- Ask about getting your baggage fee refunded. The airline probably won’t offer the refund outright, so ask about it and fill out the proper form. If they ask to have your baggage claim ticket, make a copy before they take it, and make sure it’s noted that you gave them the ticket.Are you having fun jumping through all these form hoops? It’s discouraging, but you deserve to be compensated for your lost baggage! The money you receive may not completely make up for losing your perfectly worn-in red pumps, but that’s money you can use to get a new pair that will someday be just as worn-in.
If you’re continually calling different agents and feel like your problem isn’t being addressed, you can file a complaint with the Department of Transportation, or take your issue to social media. Posting a tweet full of foul language probably won’t get you anywhere, but making a post about your issue could potentially get a quicker response than repeatedly calling an agent. (Delta Airlines in particular responds extremely quickly via social media.)
Now that you’ve gone through this experience, you might be wondering what you can do to prevent this from happening again. Here are some tips.
- The most common causes of lost luggage are late check-in or tight connecting flights, especially connections on different airlines. Get rid of those things, and not only will your bag more likely end up at the same destination as you, but you’ll also probably experience a little less travel stress.
- Make sure the agent checking your bags attaches the correct destination ticket to your bag.
- Don’t pack valuables in your checked luggage. Many airlines’ contract of carriage says the airline won’t transport “expensive or unique items,” and thus the airline is not liable for the pricey, one-of-a-kind souvenirs in your lost luggage.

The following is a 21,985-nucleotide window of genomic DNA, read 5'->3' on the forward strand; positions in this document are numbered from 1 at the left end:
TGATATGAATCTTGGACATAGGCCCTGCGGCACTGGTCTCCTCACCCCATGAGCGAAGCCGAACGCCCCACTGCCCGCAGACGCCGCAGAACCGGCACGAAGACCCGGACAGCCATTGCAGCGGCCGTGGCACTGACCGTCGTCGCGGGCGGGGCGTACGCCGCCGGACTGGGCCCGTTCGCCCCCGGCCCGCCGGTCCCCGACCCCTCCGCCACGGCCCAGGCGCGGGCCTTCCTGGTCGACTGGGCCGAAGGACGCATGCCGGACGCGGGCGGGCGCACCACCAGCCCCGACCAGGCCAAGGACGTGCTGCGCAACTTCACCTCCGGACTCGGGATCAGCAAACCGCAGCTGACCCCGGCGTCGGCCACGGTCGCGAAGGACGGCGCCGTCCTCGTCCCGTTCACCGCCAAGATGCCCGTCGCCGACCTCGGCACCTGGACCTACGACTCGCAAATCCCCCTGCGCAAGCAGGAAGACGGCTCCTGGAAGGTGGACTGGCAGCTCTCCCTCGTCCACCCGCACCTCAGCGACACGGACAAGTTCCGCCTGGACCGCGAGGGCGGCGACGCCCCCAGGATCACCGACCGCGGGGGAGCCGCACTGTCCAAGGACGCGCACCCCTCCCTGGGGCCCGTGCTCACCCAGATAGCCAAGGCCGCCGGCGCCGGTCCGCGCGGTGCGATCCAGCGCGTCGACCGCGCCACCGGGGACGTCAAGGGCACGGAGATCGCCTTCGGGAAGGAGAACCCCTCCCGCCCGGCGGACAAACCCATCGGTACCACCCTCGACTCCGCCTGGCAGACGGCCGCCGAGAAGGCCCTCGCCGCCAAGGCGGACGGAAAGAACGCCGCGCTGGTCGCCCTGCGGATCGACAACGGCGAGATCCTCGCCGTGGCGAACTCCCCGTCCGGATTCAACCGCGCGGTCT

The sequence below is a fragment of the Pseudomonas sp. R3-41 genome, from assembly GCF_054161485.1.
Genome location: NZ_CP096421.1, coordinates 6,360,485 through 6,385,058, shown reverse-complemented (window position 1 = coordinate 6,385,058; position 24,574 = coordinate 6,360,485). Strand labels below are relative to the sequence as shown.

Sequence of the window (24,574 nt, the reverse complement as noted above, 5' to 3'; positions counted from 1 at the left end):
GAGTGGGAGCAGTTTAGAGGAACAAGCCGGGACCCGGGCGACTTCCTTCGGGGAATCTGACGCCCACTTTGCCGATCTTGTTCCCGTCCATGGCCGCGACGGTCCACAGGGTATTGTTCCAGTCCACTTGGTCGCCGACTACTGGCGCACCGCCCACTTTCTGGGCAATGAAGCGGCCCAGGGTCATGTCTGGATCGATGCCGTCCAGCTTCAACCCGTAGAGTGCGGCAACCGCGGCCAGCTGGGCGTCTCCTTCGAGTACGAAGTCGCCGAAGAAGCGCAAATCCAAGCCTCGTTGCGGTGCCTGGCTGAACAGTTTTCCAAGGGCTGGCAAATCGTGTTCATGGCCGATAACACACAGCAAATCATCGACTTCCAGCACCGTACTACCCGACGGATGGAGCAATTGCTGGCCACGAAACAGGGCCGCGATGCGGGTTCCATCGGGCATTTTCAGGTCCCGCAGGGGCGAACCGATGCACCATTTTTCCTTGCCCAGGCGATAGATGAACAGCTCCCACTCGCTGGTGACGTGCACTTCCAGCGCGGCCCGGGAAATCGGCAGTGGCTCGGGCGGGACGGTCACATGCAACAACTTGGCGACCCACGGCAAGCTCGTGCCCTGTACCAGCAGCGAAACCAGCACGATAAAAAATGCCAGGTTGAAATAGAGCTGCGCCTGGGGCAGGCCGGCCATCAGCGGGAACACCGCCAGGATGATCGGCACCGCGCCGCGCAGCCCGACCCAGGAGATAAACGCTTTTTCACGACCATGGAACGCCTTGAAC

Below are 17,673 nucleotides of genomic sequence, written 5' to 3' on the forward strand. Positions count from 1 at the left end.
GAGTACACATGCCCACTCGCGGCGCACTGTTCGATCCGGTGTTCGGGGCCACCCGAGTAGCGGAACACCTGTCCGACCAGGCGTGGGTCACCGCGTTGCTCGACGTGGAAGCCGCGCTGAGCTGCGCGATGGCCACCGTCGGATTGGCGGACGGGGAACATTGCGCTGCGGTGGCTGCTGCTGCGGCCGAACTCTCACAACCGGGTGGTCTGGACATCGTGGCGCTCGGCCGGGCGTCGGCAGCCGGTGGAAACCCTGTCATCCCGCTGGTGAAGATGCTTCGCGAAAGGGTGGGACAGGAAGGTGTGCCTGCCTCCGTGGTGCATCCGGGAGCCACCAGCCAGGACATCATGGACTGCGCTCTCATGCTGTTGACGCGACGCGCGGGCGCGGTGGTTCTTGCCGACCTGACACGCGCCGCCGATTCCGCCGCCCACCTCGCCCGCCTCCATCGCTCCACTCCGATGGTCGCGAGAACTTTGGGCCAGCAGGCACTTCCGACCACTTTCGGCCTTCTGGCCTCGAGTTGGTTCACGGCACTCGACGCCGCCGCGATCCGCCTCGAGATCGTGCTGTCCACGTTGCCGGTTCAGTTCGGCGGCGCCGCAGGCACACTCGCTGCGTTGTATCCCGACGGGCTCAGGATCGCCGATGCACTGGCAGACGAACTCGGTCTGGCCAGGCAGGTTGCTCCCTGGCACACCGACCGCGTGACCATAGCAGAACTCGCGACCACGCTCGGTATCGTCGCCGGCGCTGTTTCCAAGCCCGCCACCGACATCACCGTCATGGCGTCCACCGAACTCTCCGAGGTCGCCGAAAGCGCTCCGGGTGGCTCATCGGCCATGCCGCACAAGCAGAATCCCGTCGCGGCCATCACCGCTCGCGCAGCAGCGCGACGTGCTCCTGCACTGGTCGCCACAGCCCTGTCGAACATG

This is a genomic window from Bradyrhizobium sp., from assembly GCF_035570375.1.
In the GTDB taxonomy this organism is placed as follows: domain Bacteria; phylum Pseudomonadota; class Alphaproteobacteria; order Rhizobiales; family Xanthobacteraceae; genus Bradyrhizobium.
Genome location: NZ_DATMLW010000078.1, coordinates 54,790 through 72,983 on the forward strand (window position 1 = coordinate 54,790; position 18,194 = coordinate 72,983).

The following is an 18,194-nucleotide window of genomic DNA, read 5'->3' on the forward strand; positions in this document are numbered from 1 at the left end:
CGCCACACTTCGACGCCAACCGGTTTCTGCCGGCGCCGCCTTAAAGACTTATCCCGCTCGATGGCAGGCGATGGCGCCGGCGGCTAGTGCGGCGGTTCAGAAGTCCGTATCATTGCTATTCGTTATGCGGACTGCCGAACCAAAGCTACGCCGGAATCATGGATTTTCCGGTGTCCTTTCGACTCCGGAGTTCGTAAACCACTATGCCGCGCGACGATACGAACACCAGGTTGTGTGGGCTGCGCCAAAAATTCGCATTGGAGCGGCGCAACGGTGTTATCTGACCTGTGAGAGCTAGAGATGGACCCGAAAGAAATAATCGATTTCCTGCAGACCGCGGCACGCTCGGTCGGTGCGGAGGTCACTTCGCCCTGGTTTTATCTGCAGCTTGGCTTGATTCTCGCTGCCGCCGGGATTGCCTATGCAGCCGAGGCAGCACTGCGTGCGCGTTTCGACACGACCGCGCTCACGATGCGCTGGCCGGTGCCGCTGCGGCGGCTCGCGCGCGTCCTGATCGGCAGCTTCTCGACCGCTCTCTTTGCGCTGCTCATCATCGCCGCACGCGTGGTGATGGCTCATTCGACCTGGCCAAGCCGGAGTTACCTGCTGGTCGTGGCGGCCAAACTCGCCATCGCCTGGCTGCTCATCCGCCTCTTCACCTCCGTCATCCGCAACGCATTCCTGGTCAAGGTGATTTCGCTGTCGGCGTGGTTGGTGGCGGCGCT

- Most airlines note the maximum claim allowance on the back of your airline ticket. If you notice the airline has a low maximum claim, don’t pack your brand-new, high-tech tablet in your checked baggage.
- Label your bag on the outside and inside. Put some flashy ribbons or tags on your black bag to make it more identifiable and decrease the chances of a tired businessman grabbing your bag instead of his own.
- Having a packing list and a photo of your bag will make things easier when filing out reports and claim forms if your bag gets lost.
- Investing in a baggage tracker is always an option. One of our favorites is HomingPIN. It will soon tie directly into the systems of many major airlines, train lines, and hotels, and offers express return of your bag once it’s located. It’s invaluable if you’re on-the-go.
Remember to always be courteous to any and all agents and representatives you talk to. These individuals are not responsible for losing your bag; they’re trying to help you get it back.
Airports hold any unclaimed bags for 90 days, and after that most bags in the U.S. are sent to the Unclaimed Baggage Center in Alabama, where their contents are sorted and resold or donated to charity. So if your bag never makes it back, at least you know it wound up someplace warm.
Molly Jensen is a member of the marketing team at Berkshire Hathaway Travel Protection.